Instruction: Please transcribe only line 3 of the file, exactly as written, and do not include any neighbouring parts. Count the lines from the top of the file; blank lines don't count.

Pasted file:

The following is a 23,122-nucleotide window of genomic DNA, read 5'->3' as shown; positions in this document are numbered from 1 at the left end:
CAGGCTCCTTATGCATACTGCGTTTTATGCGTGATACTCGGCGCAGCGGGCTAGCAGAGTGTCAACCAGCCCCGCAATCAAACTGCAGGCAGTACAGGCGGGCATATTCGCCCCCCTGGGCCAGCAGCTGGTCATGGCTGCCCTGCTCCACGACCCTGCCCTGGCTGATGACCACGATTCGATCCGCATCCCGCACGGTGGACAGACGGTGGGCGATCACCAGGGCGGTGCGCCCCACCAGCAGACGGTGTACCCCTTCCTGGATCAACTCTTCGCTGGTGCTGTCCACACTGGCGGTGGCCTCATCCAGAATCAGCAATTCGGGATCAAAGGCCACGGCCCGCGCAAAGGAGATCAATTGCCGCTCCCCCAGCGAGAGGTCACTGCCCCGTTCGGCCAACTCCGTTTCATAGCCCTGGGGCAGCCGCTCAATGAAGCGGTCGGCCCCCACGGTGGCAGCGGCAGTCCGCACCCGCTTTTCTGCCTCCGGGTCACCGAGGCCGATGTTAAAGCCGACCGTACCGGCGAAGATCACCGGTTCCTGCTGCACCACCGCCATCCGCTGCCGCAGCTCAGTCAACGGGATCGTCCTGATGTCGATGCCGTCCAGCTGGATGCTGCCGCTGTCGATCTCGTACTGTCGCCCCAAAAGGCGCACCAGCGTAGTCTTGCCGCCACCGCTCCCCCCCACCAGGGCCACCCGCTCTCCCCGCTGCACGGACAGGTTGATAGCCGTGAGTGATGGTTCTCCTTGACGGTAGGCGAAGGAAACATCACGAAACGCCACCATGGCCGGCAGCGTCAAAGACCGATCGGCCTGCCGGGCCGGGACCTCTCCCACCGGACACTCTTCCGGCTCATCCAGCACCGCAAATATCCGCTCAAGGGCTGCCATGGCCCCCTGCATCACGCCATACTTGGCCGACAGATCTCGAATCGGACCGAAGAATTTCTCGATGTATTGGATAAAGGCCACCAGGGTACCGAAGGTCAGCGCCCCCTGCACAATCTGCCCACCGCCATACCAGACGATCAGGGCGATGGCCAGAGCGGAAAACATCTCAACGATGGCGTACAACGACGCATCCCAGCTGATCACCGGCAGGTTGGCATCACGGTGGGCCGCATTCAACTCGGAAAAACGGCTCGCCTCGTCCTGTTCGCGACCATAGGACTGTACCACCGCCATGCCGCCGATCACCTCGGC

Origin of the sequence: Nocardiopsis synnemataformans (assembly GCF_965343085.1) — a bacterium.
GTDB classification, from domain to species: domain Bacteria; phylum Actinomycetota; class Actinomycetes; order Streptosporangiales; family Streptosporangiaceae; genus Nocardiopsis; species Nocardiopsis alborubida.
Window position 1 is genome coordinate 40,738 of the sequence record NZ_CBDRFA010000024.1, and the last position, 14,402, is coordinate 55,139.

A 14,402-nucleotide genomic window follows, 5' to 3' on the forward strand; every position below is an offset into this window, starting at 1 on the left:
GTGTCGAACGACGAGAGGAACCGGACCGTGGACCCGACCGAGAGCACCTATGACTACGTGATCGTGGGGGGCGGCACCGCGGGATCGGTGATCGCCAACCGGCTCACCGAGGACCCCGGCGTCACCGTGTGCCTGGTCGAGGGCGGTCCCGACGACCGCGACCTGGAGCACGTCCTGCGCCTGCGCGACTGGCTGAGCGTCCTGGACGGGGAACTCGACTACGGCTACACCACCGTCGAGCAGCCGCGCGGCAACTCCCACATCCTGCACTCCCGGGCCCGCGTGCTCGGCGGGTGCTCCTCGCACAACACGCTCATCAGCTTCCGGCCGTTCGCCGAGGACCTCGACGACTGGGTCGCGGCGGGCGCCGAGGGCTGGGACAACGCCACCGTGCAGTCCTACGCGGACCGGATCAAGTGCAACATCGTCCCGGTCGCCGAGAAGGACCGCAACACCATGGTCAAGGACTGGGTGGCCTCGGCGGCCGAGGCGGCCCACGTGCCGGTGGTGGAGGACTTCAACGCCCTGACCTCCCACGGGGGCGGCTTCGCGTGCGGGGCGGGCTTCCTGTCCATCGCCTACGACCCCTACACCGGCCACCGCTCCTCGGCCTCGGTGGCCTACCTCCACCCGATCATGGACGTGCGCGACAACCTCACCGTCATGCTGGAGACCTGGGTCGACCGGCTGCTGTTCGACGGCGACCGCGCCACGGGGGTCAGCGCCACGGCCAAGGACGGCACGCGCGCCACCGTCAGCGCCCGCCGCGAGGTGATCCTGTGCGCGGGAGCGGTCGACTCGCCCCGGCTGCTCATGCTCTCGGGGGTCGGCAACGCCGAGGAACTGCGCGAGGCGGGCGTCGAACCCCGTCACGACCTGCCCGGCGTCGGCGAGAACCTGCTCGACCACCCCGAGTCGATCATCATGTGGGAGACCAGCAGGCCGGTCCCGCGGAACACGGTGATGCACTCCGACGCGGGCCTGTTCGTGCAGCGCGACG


Origin of the sequence: Nocardiopsis synnemataformans (assembly GCF_965343085.1) — a bacterium.